Hatua Project: Leading the Digital Governance Agenda in Tanzania

By Basil Malaki

In context, ‘Hatua’ is a Swahili word meaning, ‘taking steps, taking initiative; the word could also mean, ‘taking action’.

Hatua Project is driven by a vision to actively engage citizens to take responsibility from the government in identifying key governance challenges and innovating reasonable and viable governance solutions using technology to help address the identified solutions in close collaboration with government institutions and leaders, relevant policy makers and influencers, the media among other channels that could be used to drive change from the grassroot level to the most urban areas that are deemed to be more advantaged in terms of development and access to public services.

For the past 9 months, Buni Hub in Dar es Salaam acting as the project implementation partner in collaboration with Sahara Sparks in partnership with Making All Voices Count who provided funds to initiate and run the project have been actively and consistently monitoring and evaluating the impact technology creates in promoting the process that leads to good governance.

There has been various activities that have drawn the projects close attention to concentrate more on technology and data production, usage and activism. There are organizations and individuals that have been identified to be proactive in technology production, these are individuals who develop various web, mobile and other related technologies that can be used to influence change to masses, harness big data, aid activism efforts that in ripple effect influence policy change and impact created can easily be measured.

The Hatua Project has put a keen focus on technology users, in essence this is the general public cum citizens who are targeted with these technologies, it could be a specific group of leaders or community groups defined by geographical location or other specified demographic mapping.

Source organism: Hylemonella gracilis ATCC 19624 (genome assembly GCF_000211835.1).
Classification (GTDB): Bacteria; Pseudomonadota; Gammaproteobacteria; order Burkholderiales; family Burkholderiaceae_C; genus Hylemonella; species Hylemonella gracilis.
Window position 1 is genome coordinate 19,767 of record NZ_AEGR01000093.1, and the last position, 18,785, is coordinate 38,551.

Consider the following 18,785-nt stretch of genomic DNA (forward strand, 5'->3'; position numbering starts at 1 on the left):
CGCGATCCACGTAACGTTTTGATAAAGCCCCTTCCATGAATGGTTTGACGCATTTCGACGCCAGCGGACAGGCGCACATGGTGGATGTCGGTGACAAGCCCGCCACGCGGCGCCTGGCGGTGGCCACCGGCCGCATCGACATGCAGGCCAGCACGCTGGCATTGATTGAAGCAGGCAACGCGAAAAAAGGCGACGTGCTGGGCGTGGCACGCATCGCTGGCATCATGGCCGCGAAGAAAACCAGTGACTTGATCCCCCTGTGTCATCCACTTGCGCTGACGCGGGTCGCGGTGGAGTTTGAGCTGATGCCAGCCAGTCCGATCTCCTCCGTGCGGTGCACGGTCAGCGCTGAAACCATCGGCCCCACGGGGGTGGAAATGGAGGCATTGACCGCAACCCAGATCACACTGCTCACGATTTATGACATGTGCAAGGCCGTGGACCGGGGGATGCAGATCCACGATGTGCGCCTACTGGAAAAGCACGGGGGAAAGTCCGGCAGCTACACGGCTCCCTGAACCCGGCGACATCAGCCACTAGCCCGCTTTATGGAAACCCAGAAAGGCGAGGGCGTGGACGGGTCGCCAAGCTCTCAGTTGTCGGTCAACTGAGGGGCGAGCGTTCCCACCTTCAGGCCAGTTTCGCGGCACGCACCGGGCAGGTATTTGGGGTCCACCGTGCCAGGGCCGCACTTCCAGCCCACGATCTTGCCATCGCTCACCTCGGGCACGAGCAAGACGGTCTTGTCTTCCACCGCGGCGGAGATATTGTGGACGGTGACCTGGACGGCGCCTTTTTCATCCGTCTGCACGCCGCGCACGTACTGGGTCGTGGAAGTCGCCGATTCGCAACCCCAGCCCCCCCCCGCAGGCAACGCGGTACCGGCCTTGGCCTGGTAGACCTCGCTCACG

Working in collaboration with other stakeholders, we discovered that there was a section of key stakeholders who play a unique role in the tech for governance ecosystem, one of their primary roles was to advocate for the use of existing and new technologies to promote good governance. These groups play a centre stage role since merely producing and using governance technologies can not produce the desired good governance results, there is need to have groups of people with critical minds and an eye to analyze and visualize the collected governance data to the public and government officials to be used to influence decision making processes of the government and individuals.

Photo Credits: Hatua Project engaging farmers groups and LGA´s at Nundwe village in Iringa, rural Tanzania.

During the lifetime of the Hatua Project, it has been evident that data has never been the issue. The underlying issue has always been the lack of data analysts and activists to break down the big data for ease of consumption by the public.

There is a clear gap that still needs to be filled, that is currently being explored by tech for governance stakeholders in Tanzania such as Jamii Media who offer advanced civic education to government officials to use governance data harnessed from various technologies to inform them on how best data can be used to make informed governance decisions to produce evident results to the public.

In line with the production, usage and activism of tech for governance technologies. The same should also apply to data; production, usage and activism.

In the process, we’ve had to constantly revise some of our common understanding of technology used in governance in the Hatua Project context.

The term technology in governance can go a long way, technology could mean use of traditional media technologies, new social media technologies, online and offline technologies but most importantly we are focused on technologies that can be used to generate data, data which can be used to influence policies and drive change as a result disrupt the normal governance process and lead to better governance in a short or long span.